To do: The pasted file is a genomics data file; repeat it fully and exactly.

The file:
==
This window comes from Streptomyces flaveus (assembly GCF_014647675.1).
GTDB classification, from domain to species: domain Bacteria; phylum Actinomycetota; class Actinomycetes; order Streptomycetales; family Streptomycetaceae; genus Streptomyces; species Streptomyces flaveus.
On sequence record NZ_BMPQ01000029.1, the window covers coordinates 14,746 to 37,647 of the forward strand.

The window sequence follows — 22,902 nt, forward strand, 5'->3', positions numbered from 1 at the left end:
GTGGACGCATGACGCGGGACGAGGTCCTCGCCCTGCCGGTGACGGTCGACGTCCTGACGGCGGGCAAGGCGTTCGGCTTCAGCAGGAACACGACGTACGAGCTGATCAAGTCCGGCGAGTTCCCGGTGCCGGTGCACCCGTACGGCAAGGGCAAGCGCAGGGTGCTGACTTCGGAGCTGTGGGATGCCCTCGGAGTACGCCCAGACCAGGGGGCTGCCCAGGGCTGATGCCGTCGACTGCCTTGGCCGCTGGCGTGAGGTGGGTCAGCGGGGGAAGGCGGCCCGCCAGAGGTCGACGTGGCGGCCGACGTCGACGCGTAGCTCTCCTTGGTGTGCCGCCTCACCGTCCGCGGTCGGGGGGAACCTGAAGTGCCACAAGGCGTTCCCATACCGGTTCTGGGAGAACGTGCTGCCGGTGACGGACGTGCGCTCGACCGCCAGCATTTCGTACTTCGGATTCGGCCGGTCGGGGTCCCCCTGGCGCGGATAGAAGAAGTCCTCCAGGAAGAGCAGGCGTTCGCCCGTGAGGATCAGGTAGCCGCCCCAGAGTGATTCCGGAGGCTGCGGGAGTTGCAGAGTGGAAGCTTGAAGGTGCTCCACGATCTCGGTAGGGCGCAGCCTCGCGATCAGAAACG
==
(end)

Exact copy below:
This window comes from Streptomyces flaveus (assembly GCF_014647675.1).
GTDB classification, from domain to species: domain Bacteria; phylum Actinomycetota; class Actinomycetes; order Streptomycetales; family Streptomycetaceae; genus Streptomyces; species Streptomyces flaveus.
On sequence record NZ_BMPQ01000029.1, the window covers coordinates 14,746 to 37,647 of the forward strand.

The window sequence follows — 22,902 nt, forward strand, 5'->3', positions numbered from 1 at the left end:
GTGGACGCATGACGCGGGACGAGGTCCTCGCCCTGCCGGTGACGGTCGACGTCCTGACGGCGGGCAAGGCGTTCGGCTTCAGCAGGAACACGACGTACGAGCTGATCAAGTCCGGCGAGTTCCCGGTGCCGGTGCACCCGTACGGCAAGGGCAAGCGCAGGGTGCTGACTTCGGAGCTGTGGGATGCCCTCGGAGTACGCCCAGACCAGGGGGCTGCCCAGGGCTGATGCCGTCGACTGCCTTGGCCGCTGGCGTGAGGTGGGTCAGCGGGGGAAGGCGGCCCGCCAGAGGTCGACGTGGCGGCCGACGTCGACGCGTAGCTCTCCTTGGTGTGCCGCCTCACCGTCCGCGGTCGGGGGGAACCTGAAGTGCCACAAGGCGTTCCCATACCGGTTCTGGGAGAACGTGCTGCCGGTGACGGACGTGCGCTCGACCGCCAGCATTTCGTACTTCGGATTCGGCCGGTCGGGGTCCCCCTGGCGCGGATAGAAGAAGTCCTCCAGGAAGAGCAGGCGTTCGCCCGTGAGGATCAGGTAGCCGCCCCAGAGTGATTCCGGAGGCTGCGGGAGTTGCAGAGTGGAAGCTTGAAGGTGCTCCACGATCTCGGTAGGGCGCAGCCTCGCGATCAGAAACG